Cancer is a life threatening disease that influences a woman’s quality of life and sense of self. Thus, psychological, physical, economic, social and family issues are of concern. The following are the problem areas you can expect to encounter, and they will largely determine your program design.
- Pain - After breast surgery, pain is to be expected and can be manifested in the chest, auxiliary area, shoulder and back. If TRAM surgery was performed, abdominal pain and weakness will be encountered. In addition, functional limitations such as difficulty lying on the stomach and getting up from a prone/supine position may be present with these women. Poor posture and protective posturing of the shoulder and chest due to pain contribute to poor body mechanics. You can expect to see rounding of the shoulder, forward tilting of the head, and elevation or depression of the operated shoulder with the elbow flexed and the affected arm held to the side when clients are experiencing pain.
- Range of motion - Impaired shoulder mobility can occur if exercises are not begun soon after surgery. Physicians have different protocols when shoulder range of motion is to begin. Exercise is generally recommended three to seven days after surgery has been performed or after the drains have been removed. The sooner range of motion is performed, the better. Even if shoulder exercises against gravity are not permitted, there are gentle range of motion exercises that a physical/occupational therapist can recommend. Range of motion to the elbow, wrist, and hand along with elevation of the arm should be initiated to prevent any limitations in this area and to reduce swelling. Once shoulder range of motion is permitted, it should be performed daily for at least a year. Scar tissue continues to form one to two years after surgery. It is important to stretch the pectoralis major and axillary region to prevent adhesions from forming as these limit chest and shoulder range of motion. A condition called frozen shoulder can develop if active range of motion is not practiced regularly, resulting in functional limitations and/or permanent loss of motion. A 1998 study reported that function decreased in 50 percent of the women after surgery, and 48 percent had a limitation in a least one shoulder range of motion.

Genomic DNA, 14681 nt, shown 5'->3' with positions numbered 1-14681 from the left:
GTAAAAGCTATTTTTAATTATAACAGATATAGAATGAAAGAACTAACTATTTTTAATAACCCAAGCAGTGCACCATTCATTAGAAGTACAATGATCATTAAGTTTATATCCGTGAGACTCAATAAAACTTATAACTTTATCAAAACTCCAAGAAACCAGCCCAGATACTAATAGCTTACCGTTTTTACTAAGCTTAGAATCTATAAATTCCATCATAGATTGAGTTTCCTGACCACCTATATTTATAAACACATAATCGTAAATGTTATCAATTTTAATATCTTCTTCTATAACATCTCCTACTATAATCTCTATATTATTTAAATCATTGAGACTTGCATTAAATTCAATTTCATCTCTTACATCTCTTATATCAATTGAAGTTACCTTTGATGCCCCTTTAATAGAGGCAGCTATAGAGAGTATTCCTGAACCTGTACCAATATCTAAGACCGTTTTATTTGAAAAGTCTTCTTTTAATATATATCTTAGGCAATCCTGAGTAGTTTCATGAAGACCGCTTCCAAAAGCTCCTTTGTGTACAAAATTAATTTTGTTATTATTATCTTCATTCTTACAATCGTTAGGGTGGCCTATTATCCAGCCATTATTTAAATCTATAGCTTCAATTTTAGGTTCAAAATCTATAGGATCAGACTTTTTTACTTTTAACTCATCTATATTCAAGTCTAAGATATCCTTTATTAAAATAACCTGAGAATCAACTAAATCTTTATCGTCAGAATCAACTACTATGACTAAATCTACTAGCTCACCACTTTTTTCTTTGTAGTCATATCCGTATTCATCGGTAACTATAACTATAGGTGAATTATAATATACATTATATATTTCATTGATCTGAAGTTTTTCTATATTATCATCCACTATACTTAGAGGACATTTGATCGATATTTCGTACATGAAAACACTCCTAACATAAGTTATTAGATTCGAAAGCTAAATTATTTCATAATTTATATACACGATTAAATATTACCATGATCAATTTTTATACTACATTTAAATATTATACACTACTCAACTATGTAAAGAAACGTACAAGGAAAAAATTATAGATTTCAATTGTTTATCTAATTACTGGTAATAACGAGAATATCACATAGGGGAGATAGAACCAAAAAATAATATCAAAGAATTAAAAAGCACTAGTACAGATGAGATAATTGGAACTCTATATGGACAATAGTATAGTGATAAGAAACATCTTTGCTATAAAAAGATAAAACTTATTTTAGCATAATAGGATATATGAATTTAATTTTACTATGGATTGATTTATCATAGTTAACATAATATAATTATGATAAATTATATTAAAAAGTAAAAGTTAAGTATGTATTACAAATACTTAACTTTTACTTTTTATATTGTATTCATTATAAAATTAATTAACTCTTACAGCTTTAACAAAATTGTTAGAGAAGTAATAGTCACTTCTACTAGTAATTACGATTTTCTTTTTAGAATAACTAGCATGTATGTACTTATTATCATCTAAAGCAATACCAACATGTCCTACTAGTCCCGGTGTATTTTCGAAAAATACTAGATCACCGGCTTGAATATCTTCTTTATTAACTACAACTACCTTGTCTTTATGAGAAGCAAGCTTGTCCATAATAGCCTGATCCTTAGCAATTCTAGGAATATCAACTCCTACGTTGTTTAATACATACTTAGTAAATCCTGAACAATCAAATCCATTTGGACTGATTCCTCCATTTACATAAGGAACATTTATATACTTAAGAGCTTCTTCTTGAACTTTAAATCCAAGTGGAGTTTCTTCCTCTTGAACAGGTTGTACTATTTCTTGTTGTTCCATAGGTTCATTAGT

- Fatigue - Fatigue is a common problem associated with all treatments but especially chemotherapy. Anemia due to decreased red blood cells may be a factor. It is the most common side effect of cancer with 40 to 90 percent of patients reporting fatigue. According to the American College of Sports Medicine (1991), after chemotherapy, the peak exercise capacity of patients can be reduced to between three to five METS (metabolic equivalents). Eight is normal.